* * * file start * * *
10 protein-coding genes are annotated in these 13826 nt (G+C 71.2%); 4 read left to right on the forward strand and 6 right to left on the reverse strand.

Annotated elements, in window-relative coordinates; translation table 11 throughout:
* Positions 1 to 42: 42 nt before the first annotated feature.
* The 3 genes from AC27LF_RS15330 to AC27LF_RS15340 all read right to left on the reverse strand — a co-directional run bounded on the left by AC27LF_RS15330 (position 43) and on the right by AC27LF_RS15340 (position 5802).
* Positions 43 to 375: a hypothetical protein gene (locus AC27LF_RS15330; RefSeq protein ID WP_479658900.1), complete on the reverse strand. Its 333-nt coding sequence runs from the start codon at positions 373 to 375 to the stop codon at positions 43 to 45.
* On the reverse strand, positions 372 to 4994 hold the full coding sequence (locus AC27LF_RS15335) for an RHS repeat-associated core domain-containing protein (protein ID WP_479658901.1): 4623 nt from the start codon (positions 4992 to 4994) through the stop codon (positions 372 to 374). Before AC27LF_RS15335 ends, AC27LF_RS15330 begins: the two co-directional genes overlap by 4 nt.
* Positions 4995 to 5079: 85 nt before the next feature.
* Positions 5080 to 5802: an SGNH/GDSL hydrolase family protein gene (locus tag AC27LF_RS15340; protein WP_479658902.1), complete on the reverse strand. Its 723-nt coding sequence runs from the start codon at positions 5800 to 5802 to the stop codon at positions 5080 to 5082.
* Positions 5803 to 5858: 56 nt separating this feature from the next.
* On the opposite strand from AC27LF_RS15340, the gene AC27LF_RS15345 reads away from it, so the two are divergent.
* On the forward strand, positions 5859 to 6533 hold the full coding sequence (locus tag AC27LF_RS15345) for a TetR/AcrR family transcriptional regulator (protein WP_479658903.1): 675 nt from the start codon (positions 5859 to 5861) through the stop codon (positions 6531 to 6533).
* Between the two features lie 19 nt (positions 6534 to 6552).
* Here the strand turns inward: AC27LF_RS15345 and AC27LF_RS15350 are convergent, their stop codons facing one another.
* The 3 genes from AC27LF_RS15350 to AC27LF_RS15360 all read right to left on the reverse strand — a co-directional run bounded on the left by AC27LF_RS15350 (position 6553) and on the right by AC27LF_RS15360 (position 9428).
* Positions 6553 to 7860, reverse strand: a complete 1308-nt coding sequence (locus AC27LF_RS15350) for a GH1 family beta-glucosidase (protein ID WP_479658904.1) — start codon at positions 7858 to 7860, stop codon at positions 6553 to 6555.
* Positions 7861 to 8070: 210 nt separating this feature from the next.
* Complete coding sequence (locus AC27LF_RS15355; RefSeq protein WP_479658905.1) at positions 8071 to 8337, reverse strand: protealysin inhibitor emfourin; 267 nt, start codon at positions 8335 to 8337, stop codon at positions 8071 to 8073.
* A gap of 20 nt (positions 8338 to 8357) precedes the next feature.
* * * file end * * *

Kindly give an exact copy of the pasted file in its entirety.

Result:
10 protein-coding genes are annotated in these 13826 nt (G+C 71.2%); 4 read left to right on the forward strand and 6 right to left on the reverse strand.

Annotated elements, in window-relative coordinates; translation table 11 throughout:
* Positions 1 to 42: 42 nt before the first annotated feature.
* The 3 genes from AC27LF_RS15330 to AC27LF_RS15340 all read right to left on the reverse strand — a co-directional run bounded on the left by AC27LF_RS15330 (position 43) and on the right by AC27LF_RS15340 (position 5802).
* Positions 43 to 375: a hypothetical protein gene (locus AC27LF_RS15330; RefSeq protein ID WP_479658900.1), complete on the reverse strand. Its 333-nt coding sequence runs from the start codon at positions 373 to 375 to the stop codon at positions 43 to 45.
* On the reverse strand, positions 372 to 4994 hold the full coding sequence (locus AC27LF_RS15335) for an RHS repeat-associated core domain-containing protein (protein ID WP_479658901.1): 4623 nt from the start codon (positions 4992 to 4994) through the stop codon (positions 372 to 374). Before AC27LF_RS15335 ends, AC27LF_RS15330 begins: the two co-directional genes overlap by 4 nt.
* Positions 4995 to 5079: 85 nt before the next feature.
* Positions 5080 to 5802: an SGNH/GDSL hydrolase family protein gene (locus tag AC27LF_RS15340; protein WP_479658902.1), complete on the reverse strand. Its 723-nt coding sequence runs from the start codon at positions 5800 to 5802 to the stop codon at positions 5080 to 5082.
* Positions 5803 to 5858: 56 nt separating this feature from the next.
* On the opposite strand from AC27LF_RS15340, the gene AC27LF_RS15345 reads away from it, so the two are divergent.
* On the forward strand, positions 5859 to 6533 hold the full coding sequence (locus tag AC27LF_RS15345) for a TetR/AcrR family transcriptional regulator (protein WP_479658903.1): 675 nt from the start codon (positions 5859 to 5861) through the stop codon (positions 6531 to 6533).
* Between the two features lie 19 nt (positions 6534 to 6552).
* Here the strand turns inward: AC27LF_RS15345 and AC27LF_RS15350 are convergent, their stop codons facing one another.
* The 3 genes from AC27LF_RS15350 to AC27LF_RS15360 all read right to left on the reverse strand — a co-directional run bounded on the left by AC27LF_RS15350 (position 6553) and on the right by AC27LF_RS15360 (position 9428).
* Positions 6553 to 7860, reverse strand: a complete 1308-nt coding sequence (locus AC27LF_RS15350) for a GH1 family beta-glucosidase (protein ID WP_479658904.1) — start codon at positions 7858 to 7860, stop codon at positions 6553 to 6555.
* Positions 7861 to 8070: 210 nt separating this feature from the next.
* Complete coding sequence (locus AC27LF_RS15355; RefSeq protein WP_479658905.1) at positions 8071 to 8337, reverse strand: protealysin inhibitor emfourin; 267 nt, start codon at positions 8335 to 8337, stop codon at positions 8071 to 8073.
* A gap of 20 nt (positions 8338 to 8357) precedes the next feature.